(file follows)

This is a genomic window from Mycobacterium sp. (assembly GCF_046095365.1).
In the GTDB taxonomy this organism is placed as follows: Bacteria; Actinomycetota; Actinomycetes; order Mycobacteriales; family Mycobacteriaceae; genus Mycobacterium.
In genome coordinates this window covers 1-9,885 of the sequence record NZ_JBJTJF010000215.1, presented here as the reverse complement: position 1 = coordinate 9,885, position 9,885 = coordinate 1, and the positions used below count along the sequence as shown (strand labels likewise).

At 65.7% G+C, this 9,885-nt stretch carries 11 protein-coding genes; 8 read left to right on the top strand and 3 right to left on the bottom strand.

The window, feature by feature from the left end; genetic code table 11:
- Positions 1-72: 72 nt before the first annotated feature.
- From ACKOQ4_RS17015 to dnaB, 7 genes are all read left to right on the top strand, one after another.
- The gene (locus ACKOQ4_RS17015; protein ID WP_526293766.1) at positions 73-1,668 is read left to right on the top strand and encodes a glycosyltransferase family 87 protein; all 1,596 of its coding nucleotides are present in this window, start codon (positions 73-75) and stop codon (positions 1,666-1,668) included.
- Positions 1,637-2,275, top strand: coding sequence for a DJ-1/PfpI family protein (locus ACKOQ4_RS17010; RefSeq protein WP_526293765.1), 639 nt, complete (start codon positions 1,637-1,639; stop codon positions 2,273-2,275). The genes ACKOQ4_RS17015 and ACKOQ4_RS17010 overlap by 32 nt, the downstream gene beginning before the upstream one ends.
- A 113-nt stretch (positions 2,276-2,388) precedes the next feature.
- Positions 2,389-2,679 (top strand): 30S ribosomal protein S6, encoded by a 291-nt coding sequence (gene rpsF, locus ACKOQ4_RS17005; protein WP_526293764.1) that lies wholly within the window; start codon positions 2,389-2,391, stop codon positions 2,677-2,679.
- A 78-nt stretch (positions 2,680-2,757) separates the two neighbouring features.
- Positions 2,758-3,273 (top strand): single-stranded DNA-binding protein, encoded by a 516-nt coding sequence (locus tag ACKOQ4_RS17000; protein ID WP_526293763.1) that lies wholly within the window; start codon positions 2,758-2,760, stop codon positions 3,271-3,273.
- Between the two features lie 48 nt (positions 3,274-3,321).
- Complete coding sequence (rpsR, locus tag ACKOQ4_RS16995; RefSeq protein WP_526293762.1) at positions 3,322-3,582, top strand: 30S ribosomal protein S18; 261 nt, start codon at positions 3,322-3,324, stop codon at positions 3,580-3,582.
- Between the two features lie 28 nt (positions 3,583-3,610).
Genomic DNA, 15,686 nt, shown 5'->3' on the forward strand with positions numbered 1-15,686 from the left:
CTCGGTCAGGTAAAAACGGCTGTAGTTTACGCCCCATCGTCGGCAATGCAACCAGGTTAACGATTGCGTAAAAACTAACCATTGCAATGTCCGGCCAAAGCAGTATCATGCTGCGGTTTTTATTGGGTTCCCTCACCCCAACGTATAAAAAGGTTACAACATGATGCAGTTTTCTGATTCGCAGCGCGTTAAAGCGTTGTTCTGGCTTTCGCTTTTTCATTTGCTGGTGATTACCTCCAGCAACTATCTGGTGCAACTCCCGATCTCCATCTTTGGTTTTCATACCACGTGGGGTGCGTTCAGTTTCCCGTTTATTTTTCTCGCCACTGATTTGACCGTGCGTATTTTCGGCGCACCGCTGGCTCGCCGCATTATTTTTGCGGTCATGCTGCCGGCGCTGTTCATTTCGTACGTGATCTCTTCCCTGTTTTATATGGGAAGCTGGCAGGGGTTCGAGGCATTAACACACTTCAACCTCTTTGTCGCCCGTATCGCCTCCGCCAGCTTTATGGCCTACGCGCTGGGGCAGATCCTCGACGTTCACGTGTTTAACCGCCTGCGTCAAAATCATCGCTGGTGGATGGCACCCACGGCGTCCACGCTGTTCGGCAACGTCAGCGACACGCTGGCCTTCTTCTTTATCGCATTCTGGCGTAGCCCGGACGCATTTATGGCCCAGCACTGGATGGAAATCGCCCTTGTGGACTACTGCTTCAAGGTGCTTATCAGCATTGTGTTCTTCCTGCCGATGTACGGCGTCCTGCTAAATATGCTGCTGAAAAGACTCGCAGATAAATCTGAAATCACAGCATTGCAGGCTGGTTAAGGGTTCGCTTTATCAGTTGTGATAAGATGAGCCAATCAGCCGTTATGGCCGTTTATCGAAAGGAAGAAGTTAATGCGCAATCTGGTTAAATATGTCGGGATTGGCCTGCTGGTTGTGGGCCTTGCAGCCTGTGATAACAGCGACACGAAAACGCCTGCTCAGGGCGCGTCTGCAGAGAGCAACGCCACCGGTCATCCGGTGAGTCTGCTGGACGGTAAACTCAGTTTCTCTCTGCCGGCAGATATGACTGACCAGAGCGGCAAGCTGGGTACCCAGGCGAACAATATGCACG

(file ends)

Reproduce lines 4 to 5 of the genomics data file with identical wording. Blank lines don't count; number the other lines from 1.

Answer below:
At 65.7% G+C, this 9,885-nt stretch carries 11 protein-coding genes; 8 read left to right on the top strand and 3 right to left on the bottom strand.

The window, feature by feature from the left end; genetic code table 11: